What to do in your garden in December
Holiday gifts from nurseries. Tired of crowded malls? Shopat nurseries. Even nongardening friends like cyclamen, orchids,miniature conifers, and other tabletop plants, vases, cachepots,decorative birdhouses, and more. Or check out the gift shops atbotanical gardens for one-of-a-kind finds.
Artichokes. Even if you don't like to eat artichokes, plantone or more now for their ornamental value. You'll get handsomesilvery leaves, big green flower buds, and, if you don't eat thosebuds, violet-blue flowers that will stop your neighbors in theirtracks. (I know; I watched them from my home office lastsummer.)
Bulbs. Coastal, inland, and low-desert gardeners (Sunsetclimate zones 22-24, 18-21, and 13, respectively) can still plantspring-flowering bulbs. Tulips, crocus, and hyacinth that have beenchilled for at least six weeks can go in now too.
Natives that look like holly. Ilex (holly) is fine for the acidic soils of the Northwest,but it's not the best choice for Southern California. Plant toyon (Heteromeles arbutifolia) instead, suggests LaCañada Flintridge landscape architect and native enthusiastRonnie Siegel. Hollyleaf cherry ( Prunus ilicifolia), hollyleaf redberry ( Rhamnus ilicifolia), and Rhamnus crocea also provide greenery that resemblesholly.
Bare-root roses. Nurseries that specialize in bare-rootroses include Laguna Hills Nursery in Lake Forest, ParkviewNursery in Riverside, Burkard Nurseries in Pasadena, LakewoodNursery in Cypress, and Kniffing's Discount Nurseries in El Cajon.Visit www.helpmefind.com if you'rehaving trouble finding a particular rose. Varieties to try: 'JuliaChild', a butter-yellow floribunda with old garden rose blossoms.An All-America award winner, this is a thoroughly delicious rose,and it's also disease-resistant. Another floribunda that deservesattention is 'Brilliant Pink Iceberg'. Try interplanting it withwhite 'Iceberg', its classic parent, as they do at HuntingtonGardens. 'Starry Night', a shrub rose with single, white flowersthat look almost like a dogwood's, is another underused winner. Itthrives in clay soil and hot inland climates, says Riversidegardener Susan Hinojosa.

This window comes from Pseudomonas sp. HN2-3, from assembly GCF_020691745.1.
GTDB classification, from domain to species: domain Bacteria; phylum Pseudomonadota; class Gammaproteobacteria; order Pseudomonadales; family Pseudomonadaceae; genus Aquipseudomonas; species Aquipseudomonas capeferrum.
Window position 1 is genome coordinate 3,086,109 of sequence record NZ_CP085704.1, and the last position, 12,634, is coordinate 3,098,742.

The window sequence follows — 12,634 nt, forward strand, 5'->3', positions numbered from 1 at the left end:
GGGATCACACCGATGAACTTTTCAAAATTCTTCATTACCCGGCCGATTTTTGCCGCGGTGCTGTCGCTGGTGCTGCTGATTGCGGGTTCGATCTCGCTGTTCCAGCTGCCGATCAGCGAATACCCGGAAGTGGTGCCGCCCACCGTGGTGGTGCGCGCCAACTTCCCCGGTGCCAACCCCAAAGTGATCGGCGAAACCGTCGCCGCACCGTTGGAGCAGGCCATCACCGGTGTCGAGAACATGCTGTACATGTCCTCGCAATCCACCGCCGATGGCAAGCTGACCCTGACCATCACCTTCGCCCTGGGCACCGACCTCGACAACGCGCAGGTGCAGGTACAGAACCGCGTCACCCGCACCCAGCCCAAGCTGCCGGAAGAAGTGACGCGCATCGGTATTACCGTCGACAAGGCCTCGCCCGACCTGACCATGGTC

Camellias. Add winter-blooming Camellia sasanqua to the garden for holiday blooms.Red-flowered 'Yuletide' is deservedly popular, but there are manyother varieties. If you aren't finding many choices at your localnursery, visit Nuccio's Nurseries in Altadena, which specializes incamellias and azaleas. Or request a catalog and order by mail (626/794-3383).
Fruit trees. TreePeople, the nonprofit organizationpromoting urban forestry in Southern California, gives awaythousands of bare-root apple, apricot, nectarine, peach, and plumtrees to low-income families at this time of year. Visit www.treepeople.org to donateto the program.
Wildflowers. Broadcast seeds of baby blue eyes, blue andscarlet flax, California poppy, clarkia, godetia, and otherwildflowers. Rake lightly to cover seeds with a thin cover of soil,or walk over seeds to press into ground. Keep soil moist untilseeds germinate, or broadcast just before rain is expected.
Care for indoor plants. To counteract the dry air fromheating systems, place potted plants on trays of moistened pebbles.Grouping plants together and misting frequently also helps increasehumidity around plants.
Harvest winter vegetables. Begin picking brussels sprouts,starting from the bottom of stalks. Cut broccoli heads, allowingside stalks to produce sprouts for later harvesting.
Prepare for winter rains. Clean out gutters, downspouts, andswales. Buy barrels or other storage devices to collect rainwaterfor plants. To keep soil from compacting in the rain, replenishmulch in garden beds.
Control weeds. Pull out annual bluegrass, spurge, and otheryoung weeds as they emerge and before they have a chance to setseed ― easiest to do after a rain when soil is soft.
Harvest greens. Conifers and broad-leafed evergreens benefitfrom light pruning in winter ― and you can use the clippingsfor making holiday wreaths and swags. Longest-lasting types includecedar, cotoneaster, cypress, fir, holly, juniper, magnolia, pines,pittosporum, podocarpus, pyracantha, toyon and viburnum.
Trim a tree for wild birds. Decorate a small conifer orother evergreen tree with garlands of unsalted popcorn,cranberries, and grapes strung on fishing line. Add ornaments oforanges and grapefruits sliced in wedges and dried corn on the cob;use fishing line again to tie ornaments to the tree.
Pest and Disease Control
Spray fruit trees. If pests and fungal disease attacked yourdeciduous fruit trees this year, take steps now to prevent attacksnext year. Spray trees with a mixture of lime sulfur or fixedcopper (on apricots, use only fixed copper) and horticultural oil.The oil smothers the eggs of overwintering insect pests; the limesulfur or copper discourages fungal diseases like peach leaf curl.Spray all branches, the trunk, and the ground beneath the trees outto the driplines.